Whistleblower Law - US
- False Claims Act
The False Claims Act contains qui tam, or whistleblower, provisions. Qui tam is a unique mechanism in the law that allows citizens with evidence of fraud against government contracts and programs to sue, on behalf of the government, in order to recover the stolen funds.
- IRS Whistle Blower - Informant Award
The IRS Whistleblower Office pays money to people who blow the whistle on persons who fail to pay the tax that they owe. If the IRS uses information provided by the whistleblower, it can award the whistleblower up to 30 percent of the additional tax, penalty and other amounts it collects.
- Sarbanes-Oxley Act of 2002
A landmark whistleblower law also called the Corporate and Criminal Fraud Accountability Act of 2002. It protects employees of publicly-traded corporations from retaliation for reporting alleged violations of any rule or regulation of the Securities and Exchange Commission, or any provision of Federal law relating to fraud against shareholders.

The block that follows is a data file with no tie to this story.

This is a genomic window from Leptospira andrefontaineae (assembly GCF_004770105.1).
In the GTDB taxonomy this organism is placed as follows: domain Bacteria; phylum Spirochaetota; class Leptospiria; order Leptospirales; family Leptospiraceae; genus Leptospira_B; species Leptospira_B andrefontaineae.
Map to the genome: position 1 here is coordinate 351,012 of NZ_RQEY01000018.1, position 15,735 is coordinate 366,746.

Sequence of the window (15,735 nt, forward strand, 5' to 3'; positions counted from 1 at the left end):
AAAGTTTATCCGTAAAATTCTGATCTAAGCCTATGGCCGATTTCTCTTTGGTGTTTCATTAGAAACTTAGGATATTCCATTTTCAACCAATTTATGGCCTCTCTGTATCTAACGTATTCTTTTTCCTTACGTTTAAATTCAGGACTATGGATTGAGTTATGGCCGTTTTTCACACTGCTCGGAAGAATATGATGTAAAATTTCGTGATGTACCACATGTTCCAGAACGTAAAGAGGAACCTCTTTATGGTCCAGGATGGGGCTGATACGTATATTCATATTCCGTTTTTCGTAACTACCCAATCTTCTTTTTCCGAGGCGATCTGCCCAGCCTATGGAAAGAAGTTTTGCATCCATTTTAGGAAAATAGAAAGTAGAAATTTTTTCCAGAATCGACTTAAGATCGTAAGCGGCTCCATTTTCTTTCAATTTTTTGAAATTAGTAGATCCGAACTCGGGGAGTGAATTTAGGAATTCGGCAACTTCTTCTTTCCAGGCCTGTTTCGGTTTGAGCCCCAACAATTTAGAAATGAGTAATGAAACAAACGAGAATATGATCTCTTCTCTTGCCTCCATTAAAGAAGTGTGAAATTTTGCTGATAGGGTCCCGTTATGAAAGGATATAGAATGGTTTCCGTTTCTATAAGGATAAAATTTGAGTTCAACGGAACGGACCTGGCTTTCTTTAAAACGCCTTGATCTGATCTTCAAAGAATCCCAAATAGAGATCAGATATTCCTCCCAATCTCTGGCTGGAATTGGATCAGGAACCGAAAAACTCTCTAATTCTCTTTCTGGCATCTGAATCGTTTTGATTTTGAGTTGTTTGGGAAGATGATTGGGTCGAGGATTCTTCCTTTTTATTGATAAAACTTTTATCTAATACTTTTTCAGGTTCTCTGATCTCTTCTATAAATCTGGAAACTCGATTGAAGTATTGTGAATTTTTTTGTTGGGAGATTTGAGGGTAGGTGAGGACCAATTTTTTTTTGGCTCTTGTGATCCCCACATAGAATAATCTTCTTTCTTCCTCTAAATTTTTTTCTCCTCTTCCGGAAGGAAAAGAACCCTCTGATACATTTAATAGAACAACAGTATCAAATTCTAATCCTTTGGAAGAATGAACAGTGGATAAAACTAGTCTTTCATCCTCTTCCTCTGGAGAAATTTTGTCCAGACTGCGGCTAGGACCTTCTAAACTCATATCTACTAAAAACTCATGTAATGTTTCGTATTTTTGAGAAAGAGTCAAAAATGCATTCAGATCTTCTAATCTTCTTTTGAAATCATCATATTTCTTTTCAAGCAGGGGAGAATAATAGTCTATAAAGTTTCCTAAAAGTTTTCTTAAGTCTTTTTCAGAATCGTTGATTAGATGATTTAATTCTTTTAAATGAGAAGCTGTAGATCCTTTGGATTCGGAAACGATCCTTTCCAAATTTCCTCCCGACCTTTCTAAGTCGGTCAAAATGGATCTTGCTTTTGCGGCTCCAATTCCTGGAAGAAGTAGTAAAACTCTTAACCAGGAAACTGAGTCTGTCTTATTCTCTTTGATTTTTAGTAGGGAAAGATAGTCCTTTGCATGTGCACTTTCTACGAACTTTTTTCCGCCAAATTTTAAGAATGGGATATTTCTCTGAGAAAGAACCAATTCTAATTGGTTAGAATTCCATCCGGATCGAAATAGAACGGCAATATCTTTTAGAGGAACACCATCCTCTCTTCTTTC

- State Whistleblower Laws
Table of Whistleblower laws on the state level.
- Whistleblower and Retaliation Protections
The Occupational Safety and Health Act (OSH Act) and a number of other laws protect workers against retaliation for complaining to their employers, unions, the Occupational Safety and Health Administration (OSHA), or other government agencies about unsafe or unhealthful conditions in the workplace, environmental problems, certain public safety hazards, and certain violations of federal provisions concerning securities fraud, as well as for engaging in other related protected activities. Whistleblowers may not be transferred, denied a raise, have their hours reduced, or be fired or punished in any other way because they have exercised any right afforded to them under one of the laws that protect whistleblowers.